Traditional weather forecasting among Afar pastoralists in north Eastern Ethiopia: Role in Climate change adaptation
Mulubrhan Balehegn GEBREMIKAEL
Climate Frontlines Partner, Mekelle University College of Dryland Agriculture and Afar Indigenous Development Community (Aba'ala), Ethiopia
Traditional weather forecasting is applied by many indigenous communities worldwide to forecast weather and guide daily livelihood decisions and climate change adaptation measures. In many indigenous communities worldwide, such traditional weather forecasting still remains to be the only accessible, affordable and actionable source of weather and climate information. Therefore, it is important to document such indigenous knowledge to enhance its use in local climate change adaptation and utilize synergies with the formal weather forecasting system. In this study, I aimed to investigate and document traditional weather forecasting practices among Afar pastoralists of north eastern Ethiopia. Methodologically speaking, I did focused group discussions with clan leaders, community elders and experienced herders; and individual interviews with experienced rangeland scouts, traditional seers and prominent clan leaders.
The Afar traditionally predict weather and climate through the observation of diverse biophysical entities including the stars, winds, livestock, insects, birds, trees and other wildlife. Moreover, traditional seers also do 'probabilistic prediction'. However, no single prediction is taken at face value; weather forecasting is a dynamic process where information is collected by traditional observations and predictions, and is triangulated with different sources, including the formal weather forecasting system, to make the safest livelihood decisions. Before any forecasting information is used, it passes through three important traditional institutions that collect, share and analyze the information. These institutions include : 1) the 'Edo' or range scouting where traditional rangeland scouts are sent on a mission to assess weather and other spatially and temporally variable attributes on rangelands such as rangeland condition, security etc. ; 2) the 'Dagu'- a traditional secured and reputable network, where weather information is shared ; and 3) the 'Adda' or a group of village elders in the traditional Afar governance system, who evaluate or weigh the pros and cons of forecasting information before making decisions to be followed by communities. These institutions make sure that not only the most probable forecasting is used for decision making, but also that forecasting techniques that lose their reliability are excluded through a circular feedback system.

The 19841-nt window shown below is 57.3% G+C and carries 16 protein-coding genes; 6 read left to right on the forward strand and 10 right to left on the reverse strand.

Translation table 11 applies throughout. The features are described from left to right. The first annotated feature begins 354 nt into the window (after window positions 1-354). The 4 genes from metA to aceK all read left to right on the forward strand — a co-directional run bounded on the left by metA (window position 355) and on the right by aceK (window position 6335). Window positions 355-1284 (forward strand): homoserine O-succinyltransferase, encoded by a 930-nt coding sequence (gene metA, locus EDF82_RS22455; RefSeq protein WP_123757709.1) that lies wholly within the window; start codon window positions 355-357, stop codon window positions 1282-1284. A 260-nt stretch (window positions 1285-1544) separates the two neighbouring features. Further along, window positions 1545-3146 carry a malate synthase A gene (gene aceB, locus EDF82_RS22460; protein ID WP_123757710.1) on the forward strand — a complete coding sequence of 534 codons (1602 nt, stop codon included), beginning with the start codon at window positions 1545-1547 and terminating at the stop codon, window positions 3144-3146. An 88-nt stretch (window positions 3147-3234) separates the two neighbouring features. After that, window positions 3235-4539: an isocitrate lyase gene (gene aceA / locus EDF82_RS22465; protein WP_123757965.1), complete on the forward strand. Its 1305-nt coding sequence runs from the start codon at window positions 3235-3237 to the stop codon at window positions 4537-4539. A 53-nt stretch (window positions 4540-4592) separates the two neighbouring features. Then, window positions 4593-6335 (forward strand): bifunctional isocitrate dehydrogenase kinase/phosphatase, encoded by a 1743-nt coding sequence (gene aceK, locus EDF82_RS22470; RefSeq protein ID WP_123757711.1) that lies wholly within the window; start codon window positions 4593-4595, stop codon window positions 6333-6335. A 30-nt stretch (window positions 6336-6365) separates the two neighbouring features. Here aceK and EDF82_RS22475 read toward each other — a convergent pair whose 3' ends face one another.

This study shows that because of its reliability and trust by local community, indigenous weather forecasting can be used for effective adaptation to climate change at local level, while synergies can be created for integration with formal weather forecasting system.
I am an Assistant professor of rangeland ecology and pastoralist development at Mekelle University Ethiopia. My responsibilities in this position include teaching courses related to pastoralists climate change adaptation, undertaking research in pastoral areas. I have a long time engagement with Afar pastoralists in north Eastern Ethiopia, so much so, that I now am an honorary member of the Indigenous Afar Pastoral Development Community in Aba'ala Afar.
My recent research work and engagement with the Afar in a project sponsored by the UNESCO Climate Frontlines Project is aimed at understanding the traditional weather forecasting, climate change adaptation and climate change knowledge in order to help them enhance their adaptive capacity. Most of my work with the Afar pastoralists involve, community based engagement involving focused group discussions, participatory observation and practical learning from clan leaders, traditional rangeland scouts, traditional seers of rain makers etc.